Raleigh, N.C. – Legislation funding operations of the State Board of Elections, further securing absentee ballot voting, and adding another day to North Carolina’s early voting schedule was approved by the state General Assembly on Tuesday by a 111-1 vote.
Senate Bill 683 Combat Absentee Ballot Fraud enhances penalties for absentee ballot fraud and creates new crimes for selling or receiving payment for returning completed absentee ballot request forms.
S.B. 683 requires absentee ballots to be submitted with a photo identification that complies with the state’s voter ID law, or an affidavit asserting a reasonable impediment to obtaining a qualifying ID.
It further prevents the harvesting of absentee ballot requests by prohibiting the return of those forms by anyone but the voter, their near relative, or legal guardian.
Absentee ballot request forms would also require a photo ID, North Carolina drivers’ license number, or the last four digits of a social security number to be properly submitted.
Rep. David Lewis (R-Harnett) said the bill requires election specific absentee ballot request forms and expands early voting options in every county across North Carolina.
“This conference report addresses absentee ballot fraud while restoring the last Saturday of early voting, both of which have overwhelming bipartisan support in both chambers,” Rep. Lewis said.
North Carolina has nearly doubled the number of early voting hours provided in statewide elections under Republican leadership this decade. In 2018, the state General Assembly provided more early voting hours than any previous midterm election in North Carolina history.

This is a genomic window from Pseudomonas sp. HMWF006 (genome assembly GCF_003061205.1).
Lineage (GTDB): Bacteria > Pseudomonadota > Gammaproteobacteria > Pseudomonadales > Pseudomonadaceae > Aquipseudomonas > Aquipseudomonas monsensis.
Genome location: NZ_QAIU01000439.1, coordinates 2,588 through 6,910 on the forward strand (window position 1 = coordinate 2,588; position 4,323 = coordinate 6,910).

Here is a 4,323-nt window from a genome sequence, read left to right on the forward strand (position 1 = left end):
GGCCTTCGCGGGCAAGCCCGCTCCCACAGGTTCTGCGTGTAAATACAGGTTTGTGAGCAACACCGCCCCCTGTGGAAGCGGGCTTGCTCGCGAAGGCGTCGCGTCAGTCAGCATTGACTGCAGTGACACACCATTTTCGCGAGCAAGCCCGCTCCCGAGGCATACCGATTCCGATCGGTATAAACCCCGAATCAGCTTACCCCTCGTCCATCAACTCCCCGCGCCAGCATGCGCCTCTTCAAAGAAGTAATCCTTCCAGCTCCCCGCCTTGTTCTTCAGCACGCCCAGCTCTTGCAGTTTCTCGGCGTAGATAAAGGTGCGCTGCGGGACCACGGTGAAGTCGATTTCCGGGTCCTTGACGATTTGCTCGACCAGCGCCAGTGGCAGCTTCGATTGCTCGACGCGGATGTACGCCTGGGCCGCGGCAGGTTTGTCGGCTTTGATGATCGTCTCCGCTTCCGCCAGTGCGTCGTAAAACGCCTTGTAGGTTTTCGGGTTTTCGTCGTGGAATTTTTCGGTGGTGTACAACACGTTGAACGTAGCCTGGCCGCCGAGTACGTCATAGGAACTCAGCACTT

S.B. 683 further requires all one-stop early voting sites to be open on weekdays from 8:00 a.m. to 7:30 p.m. Current law sets these hours from 7:00 a.m. to 7:00 p.m. in North Carolina.
The bill also adds an additional day of early voting on the last Saturday before the election, and requires a county board of elections conducting one-stop early voting on that day to be open from 8:00 a.m. until 3:00 p.m.
The legislation further appropriates more than $14 million over the biennium to support operations of the State Board of Elections.
The bill creates a new Class I felony for selling, purchasing, or attempting to transact in completed absentee ballots or application forms. It also creates a Class I felony for compensating others based on the number of returned requests for ballots.
Any person who unlawfully influences or interferes with a primary or election, or attempts to do so, would be guilty of a Class F felony under S.B. 683.
The bill also increases existing Class 2 misdemeanors for committing absentee ballot fraud to Class 1 misdemeanors and creates a new Class G felony for intentionally failing to deliver or intentionally destroying request forms and absentee ballots.